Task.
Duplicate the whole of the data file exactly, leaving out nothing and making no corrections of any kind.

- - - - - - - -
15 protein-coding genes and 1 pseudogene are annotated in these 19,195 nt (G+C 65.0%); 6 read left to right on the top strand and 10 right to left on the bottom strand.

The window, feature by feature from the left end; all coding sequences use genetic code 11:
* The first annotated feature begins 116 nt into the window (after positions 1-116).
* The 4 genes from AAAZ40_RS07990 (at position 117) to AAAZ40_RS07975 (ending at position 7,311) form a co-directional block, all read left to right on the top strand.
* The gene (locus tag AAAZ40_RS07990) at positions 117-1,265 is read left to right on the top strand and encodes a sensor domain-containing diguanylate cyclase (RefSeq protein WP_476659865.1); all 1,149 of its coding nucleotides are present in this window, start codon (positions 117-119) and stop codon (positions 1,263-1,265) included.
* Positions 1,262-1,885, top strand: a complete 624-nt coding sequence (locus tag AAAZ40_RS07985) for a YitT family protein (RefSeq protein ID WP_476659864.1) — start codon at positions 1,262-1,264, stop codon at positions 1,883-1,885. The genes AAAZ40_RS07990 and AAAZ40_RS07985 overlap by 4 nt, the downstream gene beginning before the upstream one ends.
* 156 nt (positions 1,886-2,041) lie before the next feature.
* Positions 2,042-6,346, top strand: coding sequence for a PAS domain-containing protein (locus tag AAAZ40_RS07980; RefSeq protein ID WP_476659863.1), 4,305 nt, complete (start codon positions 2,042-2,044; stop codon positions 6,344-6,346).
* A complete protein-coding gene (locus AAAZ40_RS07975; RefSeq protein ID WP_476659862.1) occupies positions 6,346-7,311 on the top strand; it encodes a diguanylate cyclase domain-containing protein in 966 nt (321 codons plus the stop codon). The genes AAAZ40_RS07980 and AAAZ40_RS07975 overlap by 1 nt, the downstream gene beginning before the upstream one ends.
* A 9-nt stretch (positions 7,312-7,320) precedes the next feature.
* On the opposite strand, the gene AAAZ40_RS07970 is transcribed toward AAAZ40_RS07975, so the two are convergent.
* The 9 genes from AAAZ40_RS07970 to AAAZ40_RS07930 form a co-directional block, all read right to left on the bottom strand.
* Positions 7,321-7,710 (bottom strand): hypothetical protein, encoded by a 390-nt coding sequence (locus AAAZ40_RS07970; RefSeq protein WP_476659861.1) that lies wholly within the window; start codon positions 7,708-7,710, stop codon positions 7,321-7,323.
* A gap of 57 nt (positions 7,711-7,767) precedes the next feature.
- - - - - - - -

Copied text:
15 protein-coding genes and 1 pseudogene are annotated in these 19,195 nt (G+C 65.0%); 6 read left to right on the top strand and 10 right to left on the bottom strand.

The window, feature by feature from the left end; all coding sequences use genetic code 11:
* The first annotated feature begins 116 nt into the window (after positions 1-116).
* The 4 genes from AAAZ40_RS07990 (at position 117) to AAAZ40_RS07975 (ending at position 7,311) form a co-directional block, all read left to right on the top strand.
* The gene (locus tag AAAZ40_RS07990) at positions 117-1,265 is read left to right on the top strand and encodes a sensor domain-containing diguanylate cyclase (RefSeq protein WP_476659865.1); all 1,149 of its coding nucleotides are present in this window, start codon (positions 117-119) and stop codon (positions 1,263-1,265) included.
* Positions 1,262-1,885, top strand: a complete 624-nt coding sequence (locus tag AAAZ40_RS07985) for a YitT family protein (RefSeq protein ID WP_476659864.1) — start codon at positions 1,262-1,264, stop codon at positions 1,883-1,885. The genes AAAZ40_RS07990 and AAAZ40_RS07985 overlap by 4 nt, the downstream gene beginning before the upstream one ends.
* 156 nt (positions 1,886-2,041) lie before the next feature.
* Positions 2,042-6,346, top strand: coding sequence for a PAS domain-containing protein (locus tag AAAZ40_RS07980; RefSeq protein ID WP_476659863.1), 4,305 nt, complete (start codon positions 2,042-2,044; stop codon positions 6,344-6,346).
* A complete protein-coding gene (locus AAAZ40_RS07975; RefSeq protein ID WP_476659862.1) occupies positions 6,346-7,311 on the top strand; it encodes a diguanylate cyclase domain-containing protein in 966 nt (321 codons plus the stop codon). The genes AAAZ40_RS07980 and AAAZ40_RS07975 overlap by 1 nt, the downstream gene beginning before the upstream one ends.
* A 9-nt stretch (positions 7,312-7,320) precedes the next feature.
* On the opposite strand, the gene AAAZ40_RS07970 is transcribed toward AAAZ40_RS07975, so the two are convergent.
* The 9 genes from AAAZ40_RS07970 to AAAZ40_RS07930 form a co-directional block, all read right to left on the bottom strand.
* Positions 7,321-7,710 (bottom strand): hypothetical protein, encoded by a 390-nt coding sequence (locus AAAZ40_RS07970; RefSeq protein WP_476659861.1) that lies wholly within the window; start codon positions 7,708-7,710, stop codon positions 7,321-7,323.
* A gap of 57 nt (positions 7,711-7,767) precedes the next feature.